Published in KPBS On Air Magazine November 1994

Actors and musicians milled around the cavernous rehearsal hall. If, at gunpoint, I was asked to pick out the movie star in the pack, he would never have been the one.  

Ultra-casually dressed in a very faded green tee shirt and equally faded pink cotton-knit running shorts, his hair bedroom-rumpled, in the Barton Fink style, sporting small, round horn-rimmed glasses, Matthew Broderick looked like a techie for the upcoming production. Instead, he’ll play the lead, J. Pierpont Finch, in the anxiously-awaited revival of “How to Succeed in Business Without Really Trying”, the 1962 Tony and Pulitzer Prize-winning musical that catapulted Robert Morse to fame.   The brilliant creators of the show, Abe Burrows (book) and Frank Loesser (music and lyrics) were the award-winning “Guys and Dolls” team; the inventive revivers (Des McAnuff, director; John Arnone, scenic designer; Wayne Cilento, choreographer) are the award-winning “The Who’s Tommy” team. The star has never done a revival — or a musical.

Adroitly chopsticking his way through a quick sushi lunch-break, the 32 year-old actor said the challenge of a musical attracted him to the project. When it was offered to him several years ago, Broderick started taking singing lessons, but then he got really busy and the musical was put on hold, because of rights negotiations. At the start of the rehearsal period, when he really needed more lessons, his singing teacher suddenly had a stroke and died.

But the low-key, seemingly unflappable Broderick remains undaunted.   He doesn’t appear to be haunted by the specters of Robert Morse, who defined the role of “Ponty,” or Faye Dunaway, recently fired from Andrew Lloyd Webber’s “Sunset Boulevard” because her singing wasn’t strong enough. After repeatedly listening to the original cast album, and viewing the highly-touted 1967 film, Broderick says of Morse: “He certainly wasn’t a singer. But I like the way he did the songs. He acted them… I can’t do what he did with the role.   I’m trying not to follow him.   I’m not watching the movie any more.   I just hope I make an entertaining evening.”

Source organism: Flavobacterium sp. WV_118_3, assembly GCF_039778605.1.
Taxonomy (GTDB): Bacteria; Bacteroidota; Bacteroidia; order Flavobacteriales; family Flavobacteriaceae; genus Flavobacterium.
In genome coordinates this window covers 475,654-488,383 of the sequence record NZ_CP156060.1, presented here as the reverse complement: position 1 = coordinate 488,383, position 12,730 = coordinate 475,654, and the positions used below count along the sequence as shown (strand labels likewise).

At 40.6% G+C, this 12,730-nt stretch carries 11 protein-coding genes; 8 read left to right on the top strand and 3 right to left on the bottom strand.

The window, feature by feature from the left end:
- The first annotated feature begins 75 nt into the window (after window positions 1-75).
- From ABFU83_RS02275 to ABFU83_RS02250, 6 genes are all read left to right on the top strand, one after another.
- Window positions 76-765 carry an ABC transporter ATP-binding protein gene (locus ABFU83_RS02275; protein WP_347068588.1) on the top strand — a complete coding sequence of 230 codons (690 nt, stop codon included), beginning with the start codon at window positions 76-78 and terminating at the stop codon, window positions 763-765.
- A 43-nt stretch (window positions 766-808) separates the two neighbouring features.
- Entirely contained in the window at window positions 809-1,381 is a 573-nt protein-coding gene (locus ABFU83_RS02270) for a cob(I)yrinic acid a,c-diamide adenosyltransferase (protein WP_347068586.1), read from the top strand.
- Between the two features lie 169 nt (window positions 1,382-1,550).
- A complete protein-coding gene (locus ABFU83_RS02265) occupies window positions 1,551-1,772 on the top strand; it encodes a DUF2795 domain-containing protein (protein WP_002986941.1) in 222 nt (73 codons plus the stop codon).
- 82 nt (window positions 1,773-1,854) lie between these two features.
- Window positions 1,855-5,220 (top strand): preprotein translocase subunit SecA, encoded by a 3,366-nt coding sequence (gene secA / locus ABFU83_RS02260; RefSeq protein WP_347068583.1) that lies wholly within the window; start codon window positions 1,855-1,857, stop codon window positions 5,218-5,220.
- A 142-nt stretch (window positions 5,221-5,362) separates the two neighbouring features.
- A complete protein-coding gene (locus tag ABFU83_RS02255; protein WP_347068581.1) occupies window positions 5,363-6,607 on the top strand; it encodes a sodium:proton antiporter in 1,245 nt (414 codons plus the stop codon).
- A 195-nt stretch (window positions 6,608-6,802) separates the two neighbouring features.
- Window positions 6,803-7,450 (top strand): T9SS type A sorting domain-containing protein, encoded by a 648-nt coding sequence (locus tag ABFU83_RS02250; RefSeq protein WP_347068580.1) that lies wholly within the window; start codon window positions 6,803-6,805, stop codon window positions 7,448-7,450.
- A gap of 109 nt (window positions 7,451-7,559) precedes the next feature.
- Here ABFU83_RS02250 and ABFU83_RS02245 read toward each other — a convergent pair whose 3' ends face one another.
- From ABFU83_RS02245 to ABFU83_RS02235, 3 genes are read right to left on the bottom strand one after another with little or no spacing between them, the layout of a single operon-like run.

Broderick is typically self-effacing.   He seems like a nice guy; intense, but nice.   Serious. Soft-spoken. Unassuming for a Brat Pack heartthrob who’s made seventeen movies in eleven years, as well as acting and directing onstage, and appearing with the likes of Dustin Hoffman and Sean Connery (“Family Business”, 1989), Marlon Brando (“The Freshman”, 1990), Jack Lemmon (David Mamet’s “A Life in the Theatre”, made-for-TV, 1991), and Anthony Hopkins ( “The Road to Wellville”, a recent release).  

He made his professional stage debut off-Broadway at the age of 17, co-starring with his father, actor James Broderick.   His film debut came at age 21 (Neil Simon’s “Max Dugan Returns”, 1983), concurrent with his Tony Award-winning Broadway performance in Simon’s “Brighton Beach Memoirs”, which he recreated on film. He’s directed several plays for New York’s Naked Angels theater company. All with a minimal amount of formal training:   At 19, he spent six months studying with theater legend Uta Hagen, then got cast in a play and the rest, as they say, is history.  

Broderick’s primary theatrical influences were his parents, his late actor father and painter/writer mother, who just wrote the screenplay for his feature film directing debut, “Infinity”. Based on the book about genius/eccentric physicist Richard Feynman, the movie is due out in 1995. “Like anything else with family,” Broderick intones earnestly, “it wasn’t perfect.”

But he’s enthusiastic about it, and about “How to Succeed”, despite the major time commitment it entails. He’s devoting about a year to this project, including the Kennedy Center production after La Jolla, and a Broadway opening in March.   “Well,” he deadpans, “at least I won’t have to worry about what I’m doing for awhile.”   This will also give him some time at home in New York with current main-squeeze, Sarah Jessica Parker.   He wants to marry some day, and have kids (“I don’t want to be one of these old guys who just has a wall full of acting photographs”).

But right now his mind is on J. Pierpont Finch, the conniving window washer who schemes his way to the top of the Worldwide Wicket Company. Some might think of him as a grown-up version of Ferris Bueller (“Ferris Bueller’s Day Off”, 1986).    Both characters are adorable, manipulative, ruthless, self-obsessed truth-stretchers.

“I didn’t like Ferris Bueller,” Broderick admits.    “I played hooky a lot when I was in high school, too, but I sat on a bench in Central Park, not in a Ferrari…. Both these stories are about capitalism, in a way.    At first, I wasn’t sure whether to hate Ponty or like him….    I saw a guy yesterday having lunch with his wife.   He was on a cellular phone the whole time. It was the rudest, saddest thing. I hope Ponty won’t wind up like that. The play is a little bit about those people. What are they after?   They just have to achieve.   I don’t think Ponty would have an answer to why he wants to succeed. He just wants to dictate memoranda.”     

©1994 Patté Productions Inc.